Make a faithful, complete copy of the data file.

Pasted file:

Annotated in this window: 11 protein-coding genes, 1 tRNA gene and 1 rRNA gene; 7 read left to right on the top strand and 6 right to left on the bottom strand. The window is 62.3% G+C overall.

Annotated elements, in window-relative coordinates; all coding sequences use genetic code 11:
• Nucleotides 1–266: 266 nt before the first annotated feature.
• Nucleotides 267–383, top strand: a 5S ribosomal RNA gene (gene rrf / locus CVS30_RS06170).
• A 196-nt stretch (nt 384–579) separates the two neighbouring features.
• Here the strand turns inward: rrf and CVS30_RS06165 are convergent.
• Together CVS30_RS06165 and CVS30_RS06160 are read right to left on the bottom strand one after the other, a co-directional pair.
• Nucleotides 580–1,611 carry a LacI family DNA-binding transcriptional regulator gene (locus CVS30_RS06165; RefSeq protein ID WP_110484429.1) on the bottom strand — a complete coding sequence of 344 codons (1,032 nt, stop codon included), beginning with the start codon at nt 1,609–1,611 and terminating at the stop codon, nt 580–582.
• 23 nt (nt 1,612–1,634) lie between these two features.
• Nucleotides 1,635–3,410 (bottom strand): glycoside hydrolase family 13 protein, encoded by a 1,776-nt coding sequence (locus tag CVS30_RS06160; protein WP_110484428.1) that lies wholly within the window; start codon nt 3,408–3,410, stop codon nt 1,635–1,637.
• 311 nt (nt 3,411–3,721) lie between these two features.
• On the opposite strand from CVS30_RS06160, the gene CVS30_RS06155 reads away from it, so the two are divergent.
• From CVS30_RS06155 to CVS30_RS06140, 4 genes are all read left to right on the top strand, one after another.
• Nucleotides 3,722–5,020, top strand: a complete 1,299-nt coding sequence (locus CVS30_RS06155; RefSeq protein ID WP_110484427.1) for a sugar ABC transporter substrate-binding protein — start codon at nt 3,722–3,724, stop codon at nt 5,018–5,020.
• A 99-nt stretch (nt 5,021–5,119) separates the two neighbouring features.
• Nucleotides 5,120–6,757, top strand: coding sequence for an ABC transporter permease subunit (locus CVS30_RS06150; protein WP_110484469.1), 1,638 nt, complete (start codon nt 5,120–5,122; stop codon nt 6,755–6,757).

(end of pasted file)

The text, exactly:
Annotated in this window: 11 protein-coding genes, 1 tRNA gene and 1 rRNA gene; 7 read left to right on the top strand and 6 right to left on the bottom strand. The window is 62.3% G+C overall.

Annotated elements, in window-relative coordinates; all coding sequences use genetic code 11:
• Nucleotides 1–266: 266 nt before the first annotated feature.
• Nucleotides 267–383, top strand: a 5S ribosomal RNA gene (gene rrf / locus CVS30_RS06170).
• A 196-nt stretch (nt 384–579) separates the two neighbouring features.
• Here the strand turns inward: rrf and CVS30_RS06165 are convergent.
• Together CVS30_RS06165 and CVS30_RS06160 are read right to left on the bottom strand one after the other, a co-directional pair.
• Nucleotides 580–1,611 carry a LacI family DNA-binding transcriptional regulator gene (locus CVS30_RS06165; RefSeq protein ID WP_110484429.1) on the bottom strand — a complete coding sequence of 344 codons (1,032 nt, stop codon included), beginning with the start codon at nt 1,609–1,611 and terminating at the stop codon, nt 580–582.
• 23 nt (nt 1,612–1,634) lie between these two features.
• Nucleotides 1,635–3,410 (bottom strand): glycoside hydrolase family 13 protein, encoded by a 1,776-nt coding sequence (locus tag CVS30_RS06160; protein WP_110484428.1) that lies wholly within the window; start codon nt 3,408–3,410, stop codon nt 1,635–1,637.
• 311 nt (nt 3,411–3,721) lie between these two features.
• On the opposite strand from CVS30_RS06160, the gene CVS30_RS06155 reads away from it, so the two are divergent.
• From CVS30_RS06155 to CVS30_RS06140, 4 genes are all read left to right on the top strand, one after another.
• Nucleotides 3,722–5,020, top strand: a complete 1,299-nt coding sequence (locus CVS30_RS06155; RefSeq protein ID WP_110484427.1) for a sugar ABC transporter substrate-binding protein — start codon at nt 3,722–3,724, stop codon at nt 5,018–5,020.
• A 99-nt stretch (nt 5,021–5,119) separates the two neighbouring features.
• Nucleotides 5,120–6,757, top strand: coding sequence for an ABC transporter permease subunit (locus CVS30_RS06150; protein WP_110484469.1), 1,638 nt, complete (start codon nt 5,120–5,122; stop codon nt 6,755–6,757).